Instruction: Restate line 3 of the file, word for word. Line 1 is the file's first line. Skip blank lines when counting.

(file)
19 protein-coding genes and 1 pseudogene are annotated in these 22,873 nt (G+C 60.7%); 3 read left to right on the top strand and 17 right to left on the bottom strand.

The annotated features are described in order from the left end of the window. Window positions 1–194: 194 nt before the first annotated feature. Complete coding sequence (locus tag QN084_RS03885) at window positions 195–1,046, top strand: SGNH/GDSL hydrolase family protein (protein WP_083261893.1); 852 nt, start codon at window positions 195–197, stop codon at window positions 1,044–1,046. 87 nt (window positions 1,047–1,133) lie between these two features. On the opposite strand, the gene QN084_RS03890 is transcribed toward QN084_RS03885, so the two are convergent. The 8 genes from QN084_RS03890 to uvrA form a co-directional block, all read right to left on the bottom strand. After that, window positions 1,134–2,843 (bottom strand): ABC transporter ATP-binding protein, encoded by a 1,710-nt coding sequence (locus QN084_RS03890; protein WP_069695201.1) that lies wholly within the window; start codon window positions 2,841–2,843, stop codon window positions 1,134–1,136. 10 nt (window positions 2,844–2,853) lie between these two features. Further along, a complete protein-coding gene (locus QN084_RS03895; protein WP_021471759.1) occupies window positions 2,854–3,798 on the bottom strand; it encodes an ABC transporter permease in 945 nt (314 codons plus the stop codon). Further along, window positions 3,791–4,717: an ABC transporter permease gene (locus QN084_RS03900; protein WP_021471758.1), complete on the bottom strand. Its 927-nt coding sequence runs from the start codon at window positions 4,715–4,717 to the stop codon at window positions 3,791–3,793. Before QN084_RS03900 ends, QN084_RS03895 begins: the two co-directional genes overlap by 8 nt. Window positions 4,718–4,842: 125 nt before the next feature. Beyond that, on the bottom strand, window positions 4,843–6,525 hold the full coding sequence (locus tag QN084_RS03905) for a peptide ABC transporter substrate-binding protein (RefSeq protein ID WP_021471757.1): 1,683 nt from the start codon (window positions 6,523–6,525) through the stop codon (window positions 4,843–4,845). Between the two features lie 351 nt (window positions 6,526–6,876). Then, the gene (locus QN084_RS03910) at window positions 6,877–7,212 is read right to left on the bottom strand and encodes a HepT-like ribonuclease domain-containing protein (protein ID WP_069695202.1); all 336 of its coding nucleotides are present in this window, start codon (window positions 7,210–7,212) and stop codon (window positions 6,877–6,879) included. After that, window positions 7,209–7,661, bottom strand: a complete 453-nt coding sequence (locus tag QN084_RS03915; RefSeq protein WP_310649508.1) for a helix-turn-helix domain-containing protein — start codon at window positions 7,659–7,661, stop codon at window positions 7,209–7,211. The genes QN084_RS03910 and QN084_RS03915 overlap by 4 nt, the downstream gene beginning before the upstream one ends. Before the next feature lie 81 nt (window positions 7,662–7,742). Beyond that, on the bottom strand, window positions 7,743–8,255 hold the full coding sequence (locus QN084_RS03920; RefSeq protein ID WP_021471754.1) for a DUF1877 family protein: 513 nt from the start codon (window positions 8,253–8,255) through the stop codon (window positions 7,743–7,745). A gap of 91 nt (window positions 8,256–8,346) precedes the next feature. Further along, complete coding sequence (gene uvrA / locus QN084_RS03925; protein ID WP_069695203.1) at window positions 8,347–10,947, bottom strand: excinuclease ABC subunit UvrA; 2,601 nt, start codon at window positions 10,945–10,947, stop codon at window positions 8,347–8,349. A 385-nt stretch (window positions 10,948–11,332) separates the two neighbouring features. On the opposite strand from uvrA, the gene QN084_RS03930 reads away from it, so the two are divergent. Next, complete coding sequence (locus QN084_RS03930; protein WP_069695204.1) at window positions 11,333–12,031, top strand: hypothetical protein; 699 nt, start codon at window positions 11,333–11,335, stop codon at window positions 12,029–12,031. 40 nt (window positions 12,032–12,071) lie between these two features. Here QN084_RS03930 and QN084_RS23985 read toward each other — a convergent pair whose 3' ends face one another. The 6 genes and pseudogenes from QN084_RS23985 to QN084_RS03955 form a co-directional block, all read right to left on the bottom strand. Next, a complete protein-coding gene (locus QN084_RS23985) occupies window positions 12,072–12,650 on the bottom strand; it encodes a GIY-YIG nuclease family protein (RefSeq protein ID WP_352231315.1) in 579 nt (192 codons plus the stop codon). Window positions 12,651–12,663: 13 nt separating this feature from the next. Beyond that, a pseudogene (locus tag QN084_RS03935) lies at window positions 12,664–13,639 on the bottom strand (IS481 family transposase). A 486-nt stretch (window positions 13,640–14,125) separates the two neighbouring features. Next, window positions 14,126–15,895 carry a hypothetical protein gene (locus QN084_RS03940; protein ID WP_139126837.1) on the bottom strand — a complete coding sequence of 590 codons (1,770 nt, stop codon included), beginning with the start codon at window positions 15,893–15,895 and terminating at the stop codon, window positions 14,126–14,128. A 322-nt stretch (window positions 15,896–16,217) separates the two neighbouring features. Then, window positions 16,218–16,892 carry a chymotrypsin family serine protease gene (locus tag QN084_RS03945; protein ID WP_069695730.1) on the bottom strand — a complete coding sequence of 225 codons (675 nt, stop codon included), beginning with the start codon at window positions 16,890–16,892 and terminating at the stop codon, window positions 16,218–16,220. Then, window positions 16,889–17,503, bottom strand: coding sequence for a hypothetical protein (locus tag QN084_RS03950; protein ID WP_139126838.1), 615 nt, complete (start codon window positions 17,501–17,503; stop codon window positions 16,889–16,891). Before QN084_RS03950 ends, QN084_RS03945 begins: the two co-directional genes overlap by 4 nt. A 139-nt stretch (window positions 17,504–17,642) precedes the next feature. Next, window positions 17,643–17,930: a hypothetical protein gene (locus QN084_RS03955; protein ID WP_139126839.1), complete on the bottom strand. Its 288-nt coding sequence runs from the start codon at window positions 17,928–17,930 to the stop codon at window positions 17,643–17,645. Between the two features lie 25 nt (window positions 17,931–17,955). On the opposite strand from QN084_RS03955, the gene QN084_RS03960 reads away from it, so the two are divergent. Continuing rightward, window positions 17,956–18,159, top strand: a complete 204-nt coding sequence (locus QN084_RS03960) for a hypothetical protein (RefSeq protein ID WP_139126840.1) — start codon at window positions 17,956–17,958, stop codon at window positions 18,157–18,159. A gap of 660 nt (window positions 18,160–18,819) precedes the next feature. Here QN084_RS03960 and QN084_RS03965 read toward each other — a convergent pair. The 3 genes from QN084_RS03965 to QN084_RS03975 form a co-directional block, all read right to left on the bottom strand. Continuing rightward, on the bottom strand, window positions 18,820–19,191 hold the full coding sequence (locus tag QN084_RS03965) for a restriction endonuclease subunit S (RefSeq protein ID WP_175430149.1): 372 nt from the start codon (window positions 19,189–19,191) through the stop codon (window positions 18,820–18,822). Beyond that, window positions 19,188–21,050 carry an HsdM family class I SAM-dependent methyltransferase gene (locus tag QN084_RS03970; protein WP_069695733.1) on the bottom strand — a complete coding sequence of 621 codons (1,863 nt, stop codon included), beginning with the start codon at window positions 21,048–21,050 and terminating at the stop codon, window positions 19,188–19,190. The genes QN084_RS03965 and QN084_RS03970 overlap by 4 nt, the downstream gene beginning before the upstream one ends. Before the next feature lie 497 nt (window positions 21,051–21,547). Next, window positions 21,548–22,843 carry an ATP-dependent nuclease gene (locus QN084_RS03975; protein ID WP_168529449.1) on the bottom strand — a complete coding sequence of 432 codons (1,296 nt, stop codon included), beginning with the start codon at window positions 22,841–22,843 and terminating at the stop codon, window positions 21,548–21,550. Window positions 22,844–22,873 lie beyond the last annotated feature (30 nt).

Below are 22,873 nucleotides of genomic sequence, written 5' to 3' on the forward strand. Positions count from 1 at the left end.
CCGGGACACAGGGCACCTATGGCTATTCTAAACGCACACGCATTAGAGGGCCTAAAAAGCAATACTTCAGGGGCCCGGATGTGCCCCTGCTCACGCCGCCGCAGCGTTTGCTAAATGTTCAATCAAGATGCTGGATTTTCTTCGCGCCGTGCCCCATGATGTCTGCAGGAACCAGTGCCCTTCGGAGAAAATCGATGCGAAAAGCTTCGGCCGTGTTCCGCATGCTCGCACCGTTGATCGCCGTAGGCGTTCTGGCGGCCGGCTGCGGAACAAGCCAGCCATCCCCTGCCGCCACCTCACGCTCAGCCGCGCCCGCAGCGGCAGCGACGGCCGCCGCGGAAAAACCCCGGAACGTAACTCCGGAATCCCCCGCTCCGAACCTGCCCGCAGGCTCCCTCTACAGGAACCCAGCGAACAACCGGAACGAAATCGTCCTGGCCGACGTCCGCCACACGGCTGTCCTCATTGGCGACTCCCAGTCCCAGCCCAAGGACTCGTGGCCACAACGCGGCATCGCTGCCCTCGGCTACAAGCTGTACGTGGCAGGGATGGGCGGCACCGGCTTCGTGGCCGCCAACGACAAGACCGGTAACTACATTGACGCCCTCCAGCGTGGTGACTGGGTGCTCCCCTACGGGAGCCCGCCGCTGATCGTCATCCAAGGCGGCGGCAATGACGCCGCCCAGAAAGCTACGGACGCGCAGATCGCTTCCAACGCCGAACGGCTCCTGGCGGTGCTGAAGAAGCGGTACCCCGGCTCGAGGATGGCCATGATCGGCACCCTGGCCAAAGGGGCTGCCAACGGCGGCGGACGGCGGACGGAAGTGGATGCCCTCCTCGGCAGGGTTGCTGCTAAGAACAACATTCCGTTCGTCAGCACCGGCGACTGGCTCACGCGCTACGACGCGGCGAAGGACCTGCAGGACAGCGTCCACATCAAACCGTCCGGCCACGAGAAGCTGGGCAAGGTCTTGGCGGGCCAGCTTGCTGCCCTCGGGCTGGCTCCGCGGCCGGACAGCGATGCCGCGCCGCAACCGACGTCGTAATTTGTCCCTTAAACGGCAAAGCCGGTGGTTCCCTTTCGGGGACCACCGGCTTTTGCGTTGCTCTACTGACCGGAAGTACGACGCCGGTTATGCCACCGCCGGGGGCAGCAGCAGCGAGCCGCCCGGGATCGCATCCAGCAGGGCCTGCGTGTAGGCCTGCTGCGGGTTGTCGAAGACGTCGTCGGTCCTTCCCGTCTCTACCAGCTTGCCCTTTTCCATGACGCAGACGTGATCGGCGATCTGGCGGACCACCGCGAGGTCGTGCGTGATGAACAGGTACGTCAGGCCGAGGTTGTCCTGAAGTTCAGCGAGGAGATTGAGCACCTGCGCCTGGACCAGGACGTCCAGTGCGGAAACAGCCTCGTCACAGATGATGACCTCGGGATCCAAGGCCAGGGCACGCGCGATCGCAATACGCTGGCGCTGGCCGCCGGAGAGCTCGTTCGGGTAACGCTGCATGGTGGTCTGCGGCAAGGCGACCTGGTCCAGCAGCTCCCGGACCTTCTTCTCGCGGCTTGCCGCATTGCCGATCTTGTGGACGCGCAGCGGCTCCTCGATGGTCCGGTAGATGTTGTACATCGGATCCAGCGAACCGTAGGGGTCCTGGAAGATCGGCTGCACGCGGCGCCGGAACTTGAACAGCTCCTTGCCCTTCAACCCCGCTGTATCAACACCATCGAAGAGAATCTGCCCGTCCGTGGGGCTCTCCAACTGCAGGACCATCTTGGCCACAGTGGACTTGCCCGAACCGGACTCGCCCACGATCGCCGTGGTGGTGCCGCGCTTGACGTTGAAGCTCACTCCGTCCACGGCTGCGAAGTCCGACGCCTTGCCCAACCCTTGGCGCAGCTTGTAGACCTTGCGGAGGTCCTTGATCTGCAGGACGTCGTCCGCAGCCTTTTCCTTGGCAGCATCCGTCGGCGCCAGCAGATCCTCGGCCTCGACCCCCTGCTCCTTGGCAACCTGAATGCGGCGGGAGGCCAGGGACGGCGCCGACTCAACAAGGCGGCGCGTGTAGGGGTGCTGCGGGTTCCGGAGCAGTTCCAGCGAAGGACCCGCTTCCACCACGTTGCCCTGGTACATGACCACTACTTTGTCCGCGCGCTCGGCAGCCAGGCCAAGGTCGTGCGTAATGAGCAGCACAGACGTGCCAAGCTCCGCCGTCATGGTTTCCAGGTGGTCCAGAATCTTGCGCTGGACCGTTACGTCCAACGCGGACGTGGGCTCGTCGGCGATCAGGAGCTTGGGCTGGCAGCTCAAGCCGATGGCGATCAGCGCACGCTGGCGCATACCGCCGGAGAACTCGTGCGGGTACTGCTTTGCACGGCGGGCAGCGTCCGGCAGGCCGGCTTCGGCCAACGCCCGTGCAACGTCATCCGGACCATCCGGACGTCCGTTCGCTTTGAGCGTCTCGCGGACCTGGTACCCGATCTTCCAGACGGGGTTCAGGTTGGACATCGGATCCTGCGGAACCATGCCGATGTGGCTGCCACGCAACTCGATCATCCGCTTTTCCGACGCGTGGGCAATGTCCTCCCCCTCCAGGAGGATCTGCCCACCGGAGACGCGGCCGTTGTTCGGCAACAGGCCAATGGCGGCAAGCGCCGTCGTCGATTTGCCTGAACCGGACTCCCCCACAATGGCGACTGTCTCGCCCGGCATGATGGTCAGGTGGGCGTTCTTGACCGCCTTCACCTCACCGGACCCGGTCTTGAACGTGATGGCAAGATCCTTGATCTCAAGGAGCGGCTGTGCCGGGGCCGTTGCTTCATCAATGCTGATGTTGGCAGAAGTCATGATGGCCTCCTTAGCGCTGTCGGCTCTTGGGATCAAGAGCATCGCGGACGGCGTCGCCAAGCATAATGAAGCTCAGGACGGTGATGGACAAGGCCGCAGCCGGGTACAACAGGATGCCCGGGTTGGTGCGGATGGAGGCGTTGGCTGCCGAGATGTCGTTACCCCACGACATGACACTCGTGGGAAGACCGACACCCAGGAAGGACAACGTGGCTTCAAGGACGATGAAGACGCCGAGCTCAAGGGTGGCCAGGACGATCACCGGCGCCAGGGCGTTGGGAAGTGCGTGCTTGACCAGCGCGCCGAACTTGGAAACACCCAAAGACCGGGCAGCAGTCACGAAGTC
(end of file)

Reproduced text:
Below are 22,873 nucleotides of genomic sequence, written 5' to 3' on the forward strand. Positions count from 1 at the left end.